Gabe Lyons

Engaging Both Sides of the Church's Debate on Gays

Photo via Parker Young Photography / RNS

From the left: Gabe Lyons, Debra Hirsch, Matthew Vines, Julie Rodgers, David Gushee, Dan Kimball. Parker Young Photography / RNS

Only a few dozen worshippers attend Boston’s Tremont Temple Baptist Church on a typical Sunday, but the historic church was once so prominent that legendary preacher Dwight L. Moody called it “America’s pulpit.”

This week, Tremont’s massive auditorium played host to influence once again when 1,300 Christian leaders gathered for the Q conference to discuss the most pressing issues facing their faith. There was no official theme, but one strand wove its way through multiple presentations and conversations: America’s — and many Christians’ — debate over sexuality.

While at least three other Christian conferences during the past year focused on same-sex debates, this is the only one to bring together both pro-gay speakers and those who oppose gay marriage and same-sex relationships.

“The aim of Q is to create space for learning and conversation, and we think the best way to do that is exposure,” said Q founder Gabe Lyons.

“These are conversations that most of America is having, and they are not going away.”

Which is not to say Lyons’ decision was without controversy.

Eric Teetsel, executive director of the Manhattan Declaration project that aims to rally resistance to same-sex marriage, urged Lyons to rescind his invitations to pro-gay panelists, whom he called false prophets professing to be Christians. Owen Strachan, president of the Council on Biblical Manhood and Womanhood, echoed the sentiment and tweeted that he was “shocked that @QIdeas features pro-‘gay-Christianity’ speakers.”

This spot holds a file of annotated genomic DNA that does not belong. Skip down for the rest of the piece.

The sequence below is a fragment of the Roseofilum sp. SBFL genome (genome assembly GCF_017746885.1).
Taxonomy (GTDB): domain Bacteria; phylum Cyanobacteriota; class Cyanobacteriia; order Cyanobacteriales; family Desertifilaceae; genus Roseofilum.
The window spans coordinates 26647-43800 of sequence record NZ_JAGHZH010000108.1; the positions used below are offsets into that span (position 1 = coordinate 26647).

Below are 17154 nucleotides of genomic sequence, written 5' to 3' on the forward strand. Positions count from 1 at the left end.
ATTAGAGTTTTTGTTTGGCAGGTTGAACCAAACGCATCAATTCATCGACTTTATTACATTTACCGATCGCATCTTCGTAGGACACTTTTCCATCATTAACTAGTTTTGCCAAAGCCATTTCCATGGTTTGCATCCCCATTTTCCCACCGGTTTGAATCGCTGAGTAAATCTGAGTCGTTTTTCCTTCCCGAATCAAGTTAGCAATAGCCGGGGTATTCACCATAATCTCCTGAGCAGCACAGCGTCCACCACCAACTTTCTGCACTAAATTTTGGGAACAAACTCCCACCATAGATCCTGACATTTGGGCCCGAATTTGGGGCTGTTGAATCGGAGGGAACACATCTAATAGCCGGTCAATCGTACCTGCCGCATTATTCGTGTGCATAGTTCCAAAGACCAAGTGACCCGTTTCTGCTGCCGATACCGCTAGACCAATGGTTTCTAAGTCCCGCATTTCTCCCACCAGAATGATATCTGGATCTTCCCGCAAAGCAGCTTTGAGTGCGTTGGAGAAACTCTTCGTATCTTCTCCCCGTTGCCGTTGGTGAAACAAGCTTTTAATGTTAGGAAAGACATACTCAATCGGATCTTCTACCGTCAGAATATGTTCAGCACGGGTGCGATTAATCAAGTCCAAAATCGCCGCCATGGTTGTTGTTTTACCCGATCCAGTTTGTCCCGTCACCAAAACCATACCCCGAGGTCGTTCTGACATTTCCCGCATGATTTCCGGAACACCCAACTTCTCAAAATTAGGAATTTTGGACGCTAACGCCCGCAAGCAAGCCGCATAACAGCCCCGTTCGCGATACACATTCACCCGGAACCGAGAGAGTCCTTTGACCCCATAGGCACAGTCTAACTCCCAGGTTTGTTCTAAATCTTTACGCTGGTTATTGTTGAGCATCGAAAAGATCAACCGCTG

Lyons did not respond publicly to the criticism, but said such positions were rooted in fear.

When Love with Limits Isn’t Love at All: Thoughts on Exclusion in a Time for Inclusion

A door opens to light. Image courtesy Peshkova/shutterstock.com

A door opens to light. Image courtesy Peshkova/shutterstock.com

I’ve always cringed when I hear someone say, “Love the sinner but hate the sin.”

In the end, I don’t quite know how to do that. I get the sentiment, and I think it basically comes from a well-intentioned place. Essentially, when someone says this, I think they’re trying to be kind and caring for the person above and beyond any kind of vice or sinful deeds that person has committed. You know: Man, I really love Steve but I hate his alcohol addiction. Deborah is a wonderful friend but her tendency to gossip is really not so wonderful. James has a heart of gold but I just can’t condone his adultery.  

We love and affirm people but we don’t affirm the things they do that hurt themselves, others, or are an affront to God’s dream for them and their God-given potential.  

But sin is not just the things we do (or do not do — there are both sins of commission and omission). Sin is something we can’t quite shake. While we’re first created good, as Desmond Tutu has reminded us, we certainly fall short (always be sure to remember Genesis 1:31 as the first word and Genesis 3 as the second).